Dr. Charles Robinson: Kansas Governor
Charles Robinson was born in Hardwick, Mass., and studied at academies in Hadley and Amherst, before entering Amherst College. He left college due to eyesight difficulties and supposedly walked 40 miles to Keene, NH to visit a physician, there, with whom he would eventually study medicine. His eye problems alleviated, he received his medical degree from Berkshire Medical School in Pittsfield. He opened a practice in Belchertown in 1843 and two years later joined another Belchertown native Josiah Gilbert Holland in opening an early hospital or sanatorium in Springfield, Mass.
But by 1849, at the age of 31, he was on his way west. Writing about himself in the third person, he described the times: “On the discovery of gold in California, in 1848, the whole country was in a blaze of excitement, and men of all classes and conditions had symptoms of the gold fever, more or less well marked. Even staid New England did not escape the epidemic. In the winter of 1849 a party of some forty persons was organized in the vicinity of Boston for the purpose of emigration to the land of gold. This party was composed of men of all classes and professions, including tradesmen, clerks, manufacturers, mechanics, farmers, and laborers. It was organized in the form of a military company, with a full list of officers from captain down. The privates and non-commissioned officers wore gray uniforms, while commissioned officers wore navy-blue. An assessment was made upon each member, and all property was purchased and controlled by the officers. Among the number was a physician, by the name of Robinson, who was to be exempt from all duty except the care of the sick. The doctor, desiring rest from an extensive practice, was in pursuit of recreation quite as much as of gold… The party left Boston in the winter of 1849, travelling by railroad and canal to Pittsburg, and thence by steamboat to Kansas City, or Westport Landing… Some members of the party had seen much of the world, while many were unsophisticated and unsuspicious. These latter, when they paid their assessments, paid tuition in a school of more varied knowledge and experience than can be found in any professed place of education.”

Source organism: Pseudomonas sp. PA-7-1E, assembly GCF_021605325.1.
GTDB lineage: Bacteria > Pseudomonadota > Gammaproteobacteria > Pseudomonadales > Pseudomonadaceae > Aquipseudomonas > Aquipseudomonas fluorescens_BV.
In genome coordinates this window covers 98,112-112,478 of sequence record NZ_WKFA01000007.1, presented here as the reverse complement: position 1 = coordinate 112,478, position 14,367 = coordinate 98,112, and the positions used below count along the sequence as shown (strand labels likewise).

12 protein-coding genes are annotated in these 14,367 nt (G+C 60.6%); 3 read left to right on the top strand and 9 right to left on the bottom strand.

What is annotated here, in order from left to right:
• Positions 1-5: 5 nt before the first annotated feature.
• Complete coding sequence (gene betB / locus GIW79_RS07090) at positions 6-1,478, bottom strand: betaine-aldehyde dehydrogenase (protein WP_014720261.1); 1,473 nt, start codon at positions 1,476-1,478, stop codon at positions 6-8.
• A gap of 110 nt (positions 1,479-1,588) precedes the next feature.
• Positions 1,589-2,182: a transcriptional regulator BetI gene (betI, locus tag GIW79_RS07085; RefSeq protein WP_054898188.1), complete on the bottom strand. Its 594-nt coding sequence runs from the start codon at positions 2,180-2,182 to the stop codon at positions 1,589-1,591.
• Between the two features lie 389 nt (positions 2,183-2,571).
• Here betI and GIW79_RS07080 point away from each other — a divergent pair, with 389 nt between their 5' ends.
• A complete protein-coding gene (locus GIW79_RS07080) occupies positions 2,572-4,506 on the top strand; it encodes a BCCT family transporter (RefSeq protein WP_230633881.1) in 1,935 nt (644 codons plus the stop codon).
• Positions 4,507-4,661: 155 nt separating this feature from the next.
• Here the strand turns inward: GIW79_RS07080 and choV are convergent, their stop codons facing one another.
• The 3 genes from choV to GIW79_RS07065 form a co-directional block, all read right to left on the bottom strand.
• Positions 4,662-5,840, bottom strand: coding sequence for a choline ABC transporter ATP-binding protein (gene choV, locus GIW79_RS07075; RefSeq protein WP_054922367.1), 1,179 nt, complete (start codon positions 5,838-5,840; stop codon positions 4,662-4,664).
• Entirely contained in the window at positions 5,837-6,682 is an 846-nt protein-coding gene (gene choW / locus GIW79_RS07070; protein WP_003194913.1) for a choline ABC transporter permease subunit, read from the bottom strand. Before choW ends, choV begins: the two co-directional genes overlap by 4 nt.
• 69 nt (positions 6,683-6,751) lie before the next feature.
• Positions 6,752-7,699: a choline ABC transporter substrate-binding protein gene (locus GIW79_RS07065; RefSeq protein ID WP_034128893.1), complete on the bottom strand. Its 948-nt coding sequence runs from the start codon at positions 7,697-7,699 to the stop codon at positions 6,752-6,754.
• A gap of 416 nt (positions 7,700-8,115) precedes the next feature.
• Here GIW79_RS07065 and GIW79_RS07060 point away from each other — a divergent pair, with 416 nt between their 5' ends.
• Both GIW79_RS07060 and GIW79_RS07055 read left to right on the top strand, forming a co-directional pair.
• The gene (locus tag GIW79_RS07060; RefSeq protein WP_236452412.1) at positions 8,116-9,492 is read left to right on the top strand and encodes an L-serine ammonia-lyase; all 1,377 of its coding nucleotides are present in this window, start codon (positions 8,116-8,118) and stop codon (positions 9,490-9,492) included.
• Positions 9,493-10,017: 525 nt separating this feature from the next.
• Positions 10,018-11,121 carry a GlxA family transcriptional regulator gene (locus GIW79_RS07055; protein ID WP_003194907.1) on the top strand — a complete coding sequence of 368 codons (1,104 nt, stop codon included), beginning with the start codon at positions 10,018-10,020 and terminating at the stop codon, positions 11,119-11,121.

By May 23rd, the party was not yet at Kansas City, but Robinson wrote on that day: “Passed a little creek of pure cold water, about twelve M[idday], where we found a newly made grave. Ascended a high bluff near the creek, where I had a most delightful view of the country to a great distance. I was reminded of the view of the Connecticut River valley from Mt. Holyoke. There is this difference, however — while one is circumscribed by hills and forests, the other is illimitable in extent, and stretches from the rising to the setting sun; and while one is striped and checked with corn-fields and meadows like a carpet, the other is capable of being checked as numerously with States and nations.”
His company having fragmented along the way, the Doctor arrived in California in the late summer. He went to the gold fields first, before finding his way to the nascent town of Sacramento for the rainy season. Observing the high prices for goods and services, he quickly realized that more gold would be procured in Sacramento than on Bear Creek “and a partnership was soon formed and an eating-house opened.”